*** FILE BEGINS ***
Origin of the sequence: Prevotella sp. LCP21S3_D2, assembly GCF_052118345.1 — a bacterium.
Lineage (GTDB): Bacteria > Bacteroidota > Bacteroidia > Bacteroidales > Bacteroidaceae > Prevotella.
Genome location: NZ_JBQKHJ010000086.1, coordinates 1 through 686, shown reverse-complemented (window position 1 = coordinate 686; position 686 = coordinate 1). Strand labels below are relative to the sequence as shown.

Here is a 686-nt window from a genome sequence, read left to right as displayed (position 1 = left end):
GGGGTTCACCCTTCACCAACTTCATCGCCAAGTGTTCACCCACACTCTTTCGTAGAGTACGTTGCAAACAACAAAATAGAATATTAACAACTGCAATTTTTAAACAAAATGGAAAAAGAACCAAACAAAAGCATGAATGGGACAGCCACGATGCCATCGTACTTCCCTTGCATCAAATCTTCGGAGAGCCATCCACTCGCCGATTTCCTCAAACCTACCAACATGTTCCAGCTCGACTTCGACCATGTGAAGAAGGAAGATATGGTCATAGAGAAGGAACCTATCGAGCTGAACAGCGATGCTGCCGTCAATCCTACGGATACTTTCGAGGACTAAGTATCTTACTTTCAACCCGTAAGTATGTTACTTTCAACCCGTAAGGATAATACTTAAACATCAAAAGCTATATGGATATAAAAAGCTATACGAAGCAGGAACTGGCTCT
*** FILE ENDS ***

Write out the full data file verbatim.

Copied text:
Origin of the sequence: Prevotella sp. LCP21S3_D2, assembly GCF_052118345.1 — a bacterium.
Lineage (GTDB): Bacteria > Bacteroidota > Bacteroidia > Bacteroidales > Bacteroidaceae > Prevotella.
Genome location: NZ_JBQKHJ010000086.1, coordinates 1 through 686, shown reverse-complemented (window position 1 = coordinate 686; position 686 = coordinate 1). Strand labels below are relative to the sequence as shown.

Here is a 686-nt window from a genome sequence, read left to right as displayed (position 1 = left end):
GGGGTTCACCCTTCACCAACTTCATCGCCAAGTGTTCACCCACACTCTTTCGTAGAGTACGTTGCAAACAACAAAATAGAATATTAACAACTGCAATTTTTAAACAAAATGGAAAAAGAACCAAACAAAAGCATGAATGGGACAGCCACGATGCCATCGTACTTCCCTTGCATCAAATCTTCGGAGAGCCATCCACTCGCCGATTTCCTCAAACCTACCAACATGTTCCAGCTCGACTTCGACCATGTGAAGAAGGAAGATATGGTCATAGAGAAGGAACCTATCGAGCTGAACAGCGATGCTGCCGTCAATCCTACGGATACTTTCGAGGACTAAGTATCTTACTTTCAACCCGTAAGTATGTTACTTTCAACCCGTAAGGATAATACTTAAACATCAAAAGCTATATGGATATAAAAAGCTATACGAAGCAGGAACTGGCTCT